Theses Doctoral

Network Models of the Lateral Intraparietal Area

Zhang, Wujie

The monkey lateral intraparietal area (LIP) is involved in visual attention and eye movements. It has traditionally been studied using extracellular recording, where often a single neuron is recorded at a time. Thus we have a wealth of correlational knowledge of what LIP neurons do, but not how or why, i.e. we do not know the circuit mechanisms and functions of the observed LIP activity. In this thesis, we have aimed to uncover the circuit mechanisms underlying LIP activity by building tightly constrained computational models.
In Part 1, we found that during two versions of a delayed-saccade task, beneath similar population average firing patterns across time lie radically different network dynamics. When neurons are not influenced by stimuli outside their receptive fields (RFs), dynamics of the high-dimensional LIP network lie predominantly in one multi-neuronal dimension, as predicted by an earlier model. However, when activity is suppressed by stimuli outside the RF, LIP dynamics markedly deviate from a single dimension. The conflicting results can be reconciled if two LIP local networks, each dominated by a single multi-neuronal activity pattern, are suppressively coupled to each other. These results demonstrate the low dimensionality of LIP local dynamics and suggest active involvement of LIP recurrent circuitry in surround suppression and, more generally, in processing attentional and movement priority and in related cognitive functions.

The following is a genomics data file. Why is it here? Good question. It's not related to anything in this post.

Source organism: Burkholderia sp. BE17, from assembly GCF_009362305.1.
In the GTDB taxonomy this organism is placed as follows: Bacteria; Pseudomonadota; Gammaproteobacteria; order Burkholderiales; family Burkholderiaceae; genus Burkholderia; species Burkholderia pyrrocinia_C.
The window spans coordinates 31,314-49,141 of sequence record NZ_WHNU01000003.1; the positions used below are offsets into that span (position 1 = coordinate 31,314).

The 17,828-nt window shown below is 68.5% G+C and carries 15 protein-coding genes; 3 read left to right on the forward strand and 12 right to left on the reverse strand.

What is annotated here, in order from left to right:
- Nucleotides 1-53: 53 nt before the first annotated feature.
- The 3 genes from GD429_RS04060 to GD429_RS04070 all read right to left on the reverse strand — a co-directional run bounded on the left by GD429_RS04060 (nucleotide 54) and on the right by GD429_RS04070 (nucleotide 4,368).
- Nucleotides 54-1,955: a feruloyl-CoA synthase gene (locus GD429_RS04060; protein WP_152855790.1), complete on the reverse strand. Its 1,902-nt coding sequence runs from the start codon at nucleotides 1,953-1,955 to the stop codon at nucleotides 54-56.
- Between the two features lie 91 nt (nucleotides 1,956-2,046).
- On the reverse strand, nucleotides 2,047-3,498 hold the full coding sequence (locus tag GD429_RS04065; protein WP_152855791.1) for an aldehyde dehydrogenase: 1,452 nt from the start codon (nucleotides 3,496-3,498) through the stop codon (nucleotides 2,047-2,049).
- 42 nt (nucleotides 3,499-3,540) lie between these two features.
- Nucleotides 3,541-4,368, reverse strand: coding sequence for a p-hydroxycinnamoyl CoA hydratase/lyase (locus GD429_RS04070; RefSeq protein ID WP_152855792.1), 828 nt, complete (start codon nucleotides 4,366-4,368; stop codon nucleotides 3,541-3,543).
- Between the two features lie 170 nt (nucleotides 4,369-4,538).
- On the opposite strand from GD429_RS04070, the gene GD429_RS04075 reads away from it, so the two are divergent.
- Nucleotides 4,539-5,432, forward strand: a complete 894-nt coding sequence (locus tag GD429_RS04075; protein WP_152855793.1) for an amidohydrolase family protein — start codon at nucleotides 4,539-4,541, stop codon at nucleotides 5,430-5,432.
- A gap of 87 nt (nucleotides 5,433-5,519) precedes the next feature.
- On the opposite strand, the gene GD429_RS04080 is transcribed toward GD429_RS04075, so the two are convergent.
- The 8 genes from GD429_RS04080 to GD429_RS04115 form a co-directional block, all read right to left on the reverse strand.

In Part 2, we examine the mechanisms of learning in LIP. When monkeys learn to group visual stimuli into arbitrary categories, LIP neurons become category-selective. Surprisingly, the representations of learned categories are overwhelmingly biased: while different categories are behaviorally equivalent, nearly all LIP neurons in a given animal prefer the same category. We propose that Hebbian plasticity, at the synapses to LIP from prefrontal cortex and from lower sensory areas, could lead to the development of biased representations. In our model, LIP category selectivity arises due to competition between inputs encoding different categories, and bias develops due to excitatory lateral interactions among LIP neurons. This model reproduces the different levels of category selectivity and bias observed in multiple experiments. Our results suggest that the connectivity of LIP allows it to learn the behavioral importance of stimuli in order to guide attention.


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More About This Work

Academic Units
Neurobiology and Behavior
Thesis Advisors
Miller, Kenneth D.
Ph.D., Columbia University
Published Here
March 16, 2016